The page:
Gold Rush (Sierra) Review | Commodore User - Everygamegoing

Commodore User


Gold Rush
By Sierra
Amiga 500

 
Published in Commodore User #70

Gold Rush

Gold Rush is software's equivalent to television's faction, which means that an assortment of fictional characters are used to illustrate what is more or less an historical truth.

Sierra's latest game is based in the California of the mid nineteenth century, when the route to the gold mines meant a mule-bound trek across parched and hostile territory.

New York journalist Jerrod Wilson - that's you! - heads West to join the gold rush and his fugitive brother who's the victim of a frame up.

The graphics of this 3D animated adventure seem fairly faithfully to represent the times. The streets are filled with moving buggies and wagons, and the pedestrians are all in the costume of the period. There's a lot of incidental animation, but only at a cost. The buggies which ply the streets so relentlessly cause the people to slow - including Jerrod.

The journey is partly shown in animated map form with text commentary, partly in "normal" adventure mode. That is to say, when there's a problem the pictures return.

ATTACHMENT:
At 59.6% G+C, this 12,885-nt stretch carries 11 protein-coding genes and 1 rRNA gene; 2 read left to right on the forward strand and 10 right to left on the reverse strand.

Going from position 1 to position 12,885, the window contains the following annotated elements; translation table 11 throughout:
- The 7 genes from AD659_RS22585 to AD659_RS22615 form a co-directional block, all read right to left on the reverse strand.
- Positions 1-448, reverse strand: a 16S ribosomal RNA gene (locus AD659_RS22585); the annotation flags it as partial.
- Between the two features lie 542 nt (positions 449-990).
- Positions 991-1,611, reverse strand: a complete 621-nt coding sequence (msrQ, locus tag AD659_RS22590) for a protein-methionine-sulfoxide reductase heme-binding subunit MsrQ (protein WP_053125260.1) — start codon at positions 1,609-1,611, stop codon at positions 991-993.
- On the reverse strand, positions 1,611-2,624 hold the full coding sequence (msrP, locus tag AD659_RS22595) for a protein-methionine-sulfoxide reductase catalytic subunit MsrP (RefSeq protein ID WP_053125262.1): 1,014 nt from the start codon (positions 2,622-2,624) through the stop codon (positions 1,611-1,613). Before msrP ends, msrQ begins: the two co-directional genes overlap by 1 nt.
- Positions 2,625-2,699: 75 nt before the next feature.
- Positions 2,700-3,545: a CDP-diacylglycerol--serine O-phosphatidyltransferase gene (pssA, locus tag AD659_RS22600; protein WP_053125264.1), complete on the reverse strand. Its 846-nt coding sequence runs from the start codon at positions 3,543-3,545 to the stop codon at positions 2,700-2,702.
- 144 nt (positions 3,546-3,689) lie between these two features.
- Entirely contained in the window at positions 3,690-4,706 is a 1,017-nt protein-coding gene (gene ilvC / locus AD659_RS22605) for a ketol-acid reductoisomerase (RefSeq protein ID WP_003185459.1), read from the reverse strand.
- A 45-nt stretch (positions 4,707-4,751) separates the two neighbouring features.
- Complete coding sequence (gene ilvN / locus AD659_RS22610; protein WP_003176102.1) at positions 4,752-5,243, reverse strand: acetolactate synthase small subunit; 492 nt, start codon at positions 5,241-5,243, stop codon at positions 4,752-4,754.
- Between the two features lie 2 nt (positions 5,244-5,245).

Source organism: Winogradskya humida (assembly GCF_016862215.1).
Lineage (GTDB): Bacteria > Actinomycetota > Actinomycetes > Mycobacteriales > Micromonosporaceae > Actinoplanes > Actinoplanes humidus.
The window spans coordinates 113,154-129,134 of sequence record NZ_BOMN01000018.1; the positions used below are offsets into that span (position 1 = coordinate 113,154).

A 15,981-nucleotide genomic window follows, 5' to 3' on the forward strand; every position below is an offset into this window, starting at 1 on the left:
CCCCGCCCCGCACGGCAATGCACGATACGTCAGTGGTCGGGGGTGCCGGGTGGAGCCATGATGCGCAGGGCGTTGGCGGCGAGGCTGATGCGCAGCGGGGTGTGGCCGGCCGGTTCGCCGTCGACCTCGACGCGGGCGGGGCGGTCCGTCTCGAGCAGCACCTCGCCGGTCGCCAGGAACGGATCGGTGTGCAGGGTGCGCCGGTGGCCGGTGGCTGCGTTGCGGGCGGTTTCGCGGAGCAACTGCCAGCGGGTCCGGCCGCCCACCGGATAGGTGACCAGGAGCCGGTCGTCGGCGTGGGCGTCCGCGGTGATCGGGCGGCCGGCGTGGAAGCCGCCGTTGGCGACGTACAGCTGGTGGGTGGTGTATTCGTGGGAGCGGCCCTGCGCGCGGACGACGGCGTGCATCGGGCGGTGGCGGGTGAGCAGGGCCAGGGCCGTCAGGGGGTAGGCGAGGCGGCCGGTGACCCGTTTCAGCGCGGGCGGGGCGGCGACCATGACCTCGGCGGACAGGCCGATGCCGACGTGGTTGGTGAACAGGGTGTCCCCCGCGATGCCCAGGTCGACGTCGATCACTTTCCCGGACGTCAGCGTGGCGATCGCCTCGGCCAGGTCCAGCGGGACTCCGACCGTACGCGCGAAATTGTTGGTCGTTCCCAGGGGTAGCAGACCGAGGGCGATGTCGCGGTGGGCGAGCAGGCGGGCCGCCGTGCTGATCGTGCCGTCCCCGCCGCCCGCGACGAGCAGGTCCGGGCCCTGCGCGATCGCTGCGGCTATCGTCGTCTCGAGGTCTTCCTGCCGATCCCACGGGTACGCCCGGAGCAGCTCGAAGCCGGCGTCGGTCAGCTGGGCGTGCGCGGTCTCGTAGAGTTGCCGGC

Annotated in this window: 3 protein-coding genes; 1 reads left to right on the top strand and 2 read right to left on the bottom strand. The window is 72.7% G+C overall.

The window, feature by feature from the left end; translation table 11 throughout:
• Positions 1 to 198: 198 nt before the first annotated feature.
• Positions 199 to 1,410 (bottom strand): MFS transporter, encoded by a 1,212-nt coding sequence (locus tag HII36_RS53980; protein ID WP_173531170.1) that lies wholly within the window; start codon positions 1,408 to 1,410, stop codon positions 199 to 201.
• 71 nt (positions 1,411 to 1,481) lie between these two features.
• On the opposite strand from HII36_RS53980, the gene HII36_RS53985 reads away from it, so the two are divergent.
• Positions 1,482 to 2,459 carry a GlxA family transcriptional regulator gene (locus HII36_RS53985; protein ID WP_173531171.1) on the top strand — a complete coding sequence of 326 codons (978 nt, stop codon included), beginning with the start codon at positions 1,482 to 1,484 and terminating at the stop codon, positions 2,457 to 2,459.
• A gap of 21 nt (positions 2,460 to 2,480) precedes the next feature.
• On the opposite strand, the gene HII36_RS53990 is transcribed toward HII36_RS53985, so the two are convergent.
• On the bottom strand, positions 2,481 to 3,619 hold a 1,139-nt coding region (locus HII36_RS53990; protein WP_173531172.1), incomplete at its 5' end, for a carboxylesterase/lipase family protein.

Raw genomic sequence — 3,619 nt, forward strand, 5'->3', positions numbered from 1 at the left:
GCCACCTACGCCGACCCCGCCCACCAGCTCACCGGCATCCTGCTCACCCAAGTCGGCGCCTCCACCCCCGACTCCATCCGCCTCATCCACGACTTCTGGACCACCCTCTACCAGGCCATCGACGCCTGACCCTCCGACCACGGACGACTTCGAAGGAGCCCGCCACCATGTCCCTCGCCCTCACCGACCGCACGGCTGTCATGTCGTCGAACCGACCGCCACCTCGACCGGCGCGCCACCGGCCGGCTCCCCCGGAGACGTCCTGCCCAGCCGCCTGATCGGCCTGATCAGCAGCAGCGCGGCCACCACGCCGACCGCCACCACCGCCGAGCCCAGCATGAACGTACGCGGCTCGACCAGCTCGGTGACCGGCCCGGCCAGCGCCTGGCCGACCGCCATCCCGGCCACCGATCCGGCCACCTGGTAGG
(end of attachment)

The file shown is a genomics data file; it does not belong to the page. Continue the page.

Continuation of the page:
Having previously played the ST version of this game, I was disappointed at the overall standard of the graphics on the Amiga version. They have a harsher colour rendering, making features less distinguishable. On the ST, the roads are a pleasant pink, whereas they show as vivid red on the Amiga. The sky changes too, from light blue to royal blue. Whilst the same degree of detail is there, the use of some edging colours, together with the backgrounds, gives the impression of lower definition and more jagged outlines.

As usual with Sierra games, text commands are often difficult, and the parser shows inconsistencies. As an example, typing GET ACCOUNT when discovering a bank statement puts the statement in your inventory, whereas READ ACCOUNT gives a "What do you mean?". READ STATEMENT is required in this case.

But these difficulties are well worth putting up with, for here is a game is educational as well as entertaining. The 88-page paperback which accompanies the game is an informative read and a lovely little extra. Thar's gold in that thar softshop.

Keith Campbell

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